Coming from the UK or certainly Scotland, there’s always a nervousness hitting the 15m gap jumps and committing to the jumps found in mainland Europe. Rab made sure we boosted them and my riding buddy Nathan McComb and I got sendy.

With ten trails on this side of the hill alone there was no chance we could ride everything. A return trip seems likely just for this area of Tignes alone. Loads of riding, free lift passes, great scenery… It was starting to feel like a good trip.

Dinner run down Wonderboisse with Hutch and Rab.

Back country

It didn’t take us long to work out that Tignes has natural singletrack in abundance and we crammed in trails by the bucket load. We skirted beneath the Aiguille Percée on the Palaf trail dropping us onto the Rocky trail and eventually down to Les Boisses.

With a huge day of riding in the bike park done it was time to pull out the maps and plan something a bit more adventurous. This is where Rab’s knowledge of the area and his ability as a guide really came into it’s own.

We ventured higher into the mountains towards La Grande Sassière, first by van and then riding and eventually hiking. Reaching the summit we stopped for photos, to feed the ‘Gram and for a quick snack. We pointed our bikes down towards Bourg St Maurice and feasted on a traverse of a gigantic scale that’s only possible in proper big country like Tignes.

The off-piste day begins under the watchful eye of the Grand Sassiere.

A coffee stop in Hobbiton to put the World to rights before the thunder rolled in.

“real mountain biking”

We dealt with the exposure early on, riding with the view of Mont Blanc coming and going as we skirted around the flanks of the Aiguille de la Grande Sassière. At times the trail disappeared and we had to call in Rab’s bloodhound trail senses to sniff it out, invariably finding it again on the far side of a remote farm or hidden over a brow.

Lunch was well earned and descended into ‘Hobbiton’ (the French village of Le Monal) affectionately named by Rab given its quaint houses and ancient village charisma.

We stopped for a classic ham and cheese sandwich washed down with some excellent, strong coffee to keep us going for the rest of the day. The ‘off piste’ trails along this route towards Sainte Foy and Bourg St Maurice where as Nathan McComb, who joined us for the day, said, “this is real mountain biking”.

We were being spoilt and treated to rugged, smooth, fast, slow, tech, easy and a whole host of other variations of single track. This could be the knockout punch for me.

As the day vanished, you could tell we were all worn out. Talk of ‘one more run’ changed to sampling some of the activities in the village and we eventually took up the challenge of mini golf and a spot of archery to round off the day. The day finished as we’d become used to, with a well earned beer and a dip in the hot tub back at Chalet Melezes.

Sam, Frodo and Pippin discuss the long road to Mordor.

Aguille de Le Grand Sassiere, arguably the highest rideable peak in Europe, cloaked in cloud.

That McComb character can throw shapes off nothing.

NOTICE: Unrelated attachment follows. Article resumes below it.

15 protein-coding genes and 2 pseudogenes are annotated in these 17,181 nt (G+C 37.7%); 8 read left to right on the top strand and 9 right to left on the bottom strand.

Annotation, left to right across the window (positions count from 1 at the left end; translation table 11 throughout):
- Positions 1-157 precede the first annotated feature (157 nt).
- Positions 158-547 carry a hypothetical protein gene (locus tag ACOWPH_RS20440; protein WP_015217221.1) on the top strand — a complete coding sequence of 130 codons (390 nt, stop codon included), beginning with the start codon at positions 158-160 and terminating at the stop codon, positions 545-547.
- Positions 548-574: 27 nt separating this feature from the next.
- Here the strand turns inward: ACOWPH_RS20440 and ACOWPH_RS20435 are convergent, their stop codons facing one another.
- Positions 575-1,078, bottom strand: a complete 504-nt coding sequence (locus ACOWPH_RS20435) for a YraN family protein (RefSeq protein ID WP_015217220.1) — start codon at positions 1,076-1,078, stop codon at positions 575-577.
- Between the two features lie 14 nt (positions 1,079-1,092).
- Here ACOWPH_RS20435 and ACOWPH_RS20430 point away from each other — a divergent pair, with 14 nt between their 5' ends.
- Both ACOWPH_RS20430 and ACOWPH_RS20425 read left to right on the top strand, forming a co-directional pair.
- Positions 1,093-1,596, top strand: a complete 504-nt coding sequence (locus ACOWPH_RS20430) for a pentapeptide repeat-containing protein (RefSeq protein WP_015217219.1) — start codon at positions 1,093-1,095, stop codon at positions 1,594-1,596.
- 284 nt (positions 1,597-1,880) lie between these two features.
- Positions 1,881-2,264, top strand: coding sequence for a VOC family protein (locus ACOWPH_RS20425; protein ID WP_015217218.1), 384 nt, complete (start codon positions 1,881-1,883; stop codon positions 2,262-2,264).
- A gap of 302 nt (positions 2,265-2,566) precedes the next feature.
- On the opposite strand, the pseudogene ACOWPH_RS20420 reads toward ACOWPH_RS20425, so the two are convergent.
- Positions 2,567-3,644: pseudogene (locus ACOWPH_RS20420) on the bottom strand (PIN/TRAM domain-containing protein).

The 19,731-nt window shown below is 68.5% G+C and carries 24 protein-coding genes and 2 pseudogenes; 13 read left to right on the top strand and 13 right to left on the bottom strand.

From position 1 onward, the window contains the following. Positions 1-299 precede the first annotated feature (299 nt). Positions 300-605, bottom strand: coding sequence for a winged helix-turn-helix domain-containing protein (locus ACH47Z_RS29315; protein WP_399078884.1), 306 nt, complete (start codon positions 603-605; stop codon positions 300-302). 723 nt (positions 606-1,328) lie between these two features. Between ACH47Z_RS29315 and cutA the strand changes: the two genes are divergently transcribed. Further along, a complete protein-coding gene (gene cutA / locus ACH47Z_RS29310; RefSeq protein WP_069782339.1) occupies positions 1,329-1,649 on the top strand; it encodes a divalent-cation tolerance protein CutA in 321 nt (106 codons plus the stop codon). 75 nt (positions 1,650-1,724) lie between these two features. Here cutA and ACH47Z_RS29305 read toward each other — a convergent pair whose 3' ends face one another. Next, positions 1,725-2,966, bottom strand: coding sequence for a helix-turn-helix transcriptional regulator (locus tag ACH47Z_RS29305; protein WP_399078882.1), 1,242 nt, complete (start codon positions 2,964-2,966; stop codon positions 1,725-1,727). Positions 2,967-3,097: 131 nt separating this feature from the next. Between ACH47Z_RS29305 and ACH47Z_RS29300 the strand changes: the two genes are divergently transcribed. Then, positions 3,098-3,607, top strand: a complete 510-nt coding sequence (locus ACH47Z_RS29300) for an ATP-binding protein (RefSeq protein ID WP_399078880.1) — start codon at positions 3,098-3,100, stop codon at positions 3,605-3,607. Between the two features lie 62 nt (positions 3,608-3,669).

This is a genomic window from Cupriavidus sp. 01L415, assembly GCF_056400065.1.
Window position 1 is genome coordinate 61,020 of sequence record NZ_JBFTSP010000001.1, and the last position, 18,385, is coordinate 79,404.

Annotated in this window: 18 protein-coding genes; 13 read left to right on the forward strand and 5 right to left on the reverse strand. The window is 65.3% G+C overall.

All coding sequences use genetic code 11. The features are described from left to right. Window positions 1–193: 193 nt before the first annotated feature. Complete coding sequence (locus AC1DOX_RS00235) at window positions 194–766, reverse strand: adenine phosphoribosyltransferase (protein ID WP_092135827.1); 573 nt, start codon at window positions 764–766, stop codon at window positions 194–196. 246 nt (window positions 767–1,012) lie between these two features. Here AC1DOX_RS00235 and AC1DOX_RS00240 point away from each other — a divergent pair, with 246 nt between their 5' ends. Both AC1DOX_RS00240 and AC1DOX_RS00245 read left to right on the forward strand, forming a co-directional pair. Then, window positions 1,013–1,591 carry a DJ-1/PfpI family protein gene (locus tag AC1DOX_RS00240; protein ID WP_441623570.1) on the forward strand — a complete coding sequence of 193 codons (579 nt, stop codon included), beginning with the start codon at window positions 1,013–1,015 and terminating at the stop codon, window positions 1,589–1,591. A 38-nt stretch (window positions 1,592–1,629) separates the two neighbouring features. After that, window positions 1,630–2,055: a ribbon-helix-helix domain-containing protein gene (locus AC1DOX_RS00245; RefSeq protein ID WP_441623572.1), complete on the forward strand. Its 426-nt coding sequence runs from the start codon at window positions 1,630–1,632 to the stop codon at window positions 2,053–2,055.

The gap between Mickey’s Ears

On our final day we woke up to rain and were sure the trip was done.

Miraculously, as our first coffee was sunk the clouds passed on and the sun shined just in time for the lifts to open. On went the riding kit and we got stuck in to lapping the gondola.

Something I really liked about Tignes was the variety of riding. You can ride fun, flowing singletrack or you can hit big, boosty jumps and push your riding on. Our final day say us step it up to hit some of the bigger gaps on Mickey’s Ears and Kamasutrail, geed up by a few days of riding great terrain and big mountains.

We finished the day with a spot of stand up paddle boarding and a few shots at the airbag jump before reluctantly packing our bikes, bidding our new friends farewell and hitting the road for Geneva.

You really do have to go, man.

Tignes really made an impression on me. It’s trails offer something for everyone and the benefit of free uplifts and a whole host of free activities make this resort a real bargain.

It’s a family destination, somewhere for the lads and ladies and provides options for beginners to experts.

It’s less than 2 hours flight time from the UK, it’s a short(ish) transfer from Geneva to the resort and being a lesser known area the cost of accommodation, bike hire, guiding and all that stuff is really good.

Hutch discovers the Fox ProFrame can take one Madeleine for trailside munchies.

And our hosts

Mountainsun made things easy with transfers, food and a room all included in what they offer. It’s relaxed and welcoming accommodation at the bottom of one of the highlight trails allowed us to squeeze in as much riding as possible and push the lift opening times to the limit.

While we crammed in what we could, there were plenty of activities we didn’t manage to do, including whitewater rafting, climbing, canyoning and all the free stuff in Tignes but that’s just an excuse to head back again next summer, or even this October.

Tignes sits high with access to the glacier for skiing all year round. October especially gives the chance to ride and ski in one day, or just ride if you wanted. Mountainsun are providing various packages to get your Alps fix when you thought it was too late, including free uplifts in the Autumn.

This one for the title and the green jacket, the highest mini golf in the World?


Thanks to Mountainsun

Hutch and Pete spent the week of their Tignes trip with Mountainsun – a holiday company run by Brits and based in the mountains. They were kind enough to cover the costs of the trip.

Mountainsun cater for snow and dirt holidays all year round and offer short or longer breaks – including 3 day / 3 night trips with guiding, uplifts, transfers and bike hire for £340 per person.

You can learn more about them on the Mountainsun website,